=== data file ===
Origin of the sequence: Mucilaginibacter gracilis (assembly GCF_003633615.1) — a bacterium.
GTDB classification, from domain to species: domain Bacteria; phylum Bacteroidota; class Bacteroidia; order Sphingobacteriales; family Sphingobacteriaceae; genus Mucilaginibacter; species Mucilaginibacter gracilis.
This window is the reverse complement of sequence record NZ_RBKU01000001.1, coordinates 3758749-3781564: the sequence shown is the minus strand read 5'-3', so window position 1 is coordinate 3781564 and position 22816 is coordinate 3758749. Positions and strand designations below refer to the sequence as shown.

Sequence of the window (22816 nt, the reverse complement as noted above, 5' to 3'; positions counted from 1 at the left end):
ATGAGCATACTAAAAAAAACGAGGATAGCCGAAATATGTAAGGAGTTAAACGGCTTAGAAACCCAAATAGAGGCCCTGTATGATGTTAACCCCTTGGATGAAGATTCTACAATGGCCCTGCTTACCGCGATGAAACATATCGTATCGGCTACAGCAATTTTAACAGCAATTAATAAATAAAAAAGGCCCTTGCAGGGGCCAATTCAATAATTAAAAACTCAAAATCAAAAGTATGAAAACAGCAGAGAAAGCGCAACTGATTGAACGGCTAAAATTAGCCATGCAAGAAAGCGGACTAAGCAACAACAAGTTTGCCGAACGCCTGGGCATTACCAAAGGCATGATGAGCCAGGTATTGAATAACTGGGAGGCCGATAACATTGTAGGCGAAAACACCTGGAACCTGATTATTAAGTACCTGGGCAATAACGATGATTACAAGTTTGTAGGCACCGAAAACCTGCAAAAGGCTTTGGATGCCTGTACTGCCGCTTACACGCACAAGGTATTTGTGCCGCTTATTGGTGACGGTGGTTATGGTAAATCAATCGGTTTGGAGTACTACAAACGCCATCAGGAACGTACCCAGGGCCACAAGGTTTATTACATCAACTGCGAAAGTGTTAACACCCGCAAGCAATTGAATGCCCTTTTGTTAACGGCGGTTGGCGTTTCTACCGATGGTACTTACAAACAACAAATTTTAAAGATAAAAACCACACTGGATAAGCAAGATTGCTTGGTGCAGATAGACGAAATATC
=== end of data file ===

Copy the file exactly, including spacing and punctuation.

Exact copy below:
Origin of the sequence: Mucilaginibacter gracilis (assembly GCF_003633615.1) — a bacterium.
GTDB classification, from domain to species: domain Bacteria; phylum Bacteroidota; class Bacteroidia; order Sphingobacteriales; family Sphingobacteriaceae; genus Mucilaginibacter; species Mucilaginibacter gracilis.
This window is the reverse complement of sequence record NZ_RBKU01000001.1, coordinates 3758749-3781564: the sequence shown is the minus strand read 5'-3', so window position 1 is coordinate 3781564 and position 22816 is coordinate 3758749. Positions and strand designations below refer to the sequence as shown.

Sequence of the window (22816 nt, the reverse complement as noted above, 5' to 3'; positions counted from 1 at the left end):
ATGAGCATACTAAAAAAAACGAGGATAGCCGAAATATGTAAGGAGTTAAACGGCTTAGAAACCCAAATAGAGGCCCTGTATGATGTTAACCCCTTGGATGAAGATTCTACAATGGCCCTGCTTACCGCGATGAAACATATCGTATCGGCTACAGCAATTTTAACAGCAATTAATAAATAAAAAAGGCCCTTGCAGGGGCCAATTCAATAATTAAAAACTCAAAATCAAAAGTATGAAAACAGCAGAGAAAGCGCAACTGATTGAACGGCTAAAATTAGCCATGCAAGAAAGCGGACTAAGCAACAACAAGTTTGCCGAACGCCTGGGCATTACCAAAGGCATGATGAGCCAGGTATTGAATAACTGGGAGGCCGATAACATTGTAGGCGAAAACACCTGGAACCTGATTATTAAGTACCTGGGCAATAACGATGATTACAAGTTTGTAGGCACCGAAAACCTGCAAAAGGCTTTGGATGCCTGTACTGCCGCTTACACGCACAAGGTATTTGTGCCGCTTATTGGTGACGGTGGTTATGGTAAATCAATCGGTTTGGAGTACTACAAACGCCATCAGGAACGTACCCAGGGCCACAAGGTTTATTACATCAACTGCGAAAGTGTTAACACCCGCAAGCAATTGAATGCCCTTTTGTTAACGGCGGTTGGCGTTTCTACCGATGGTACTTACAAACAACAAATTTTAAAGATAAAAACCACACTGGATAAGCAAGATTGCTTGGTGCAGATAGACGAAATATC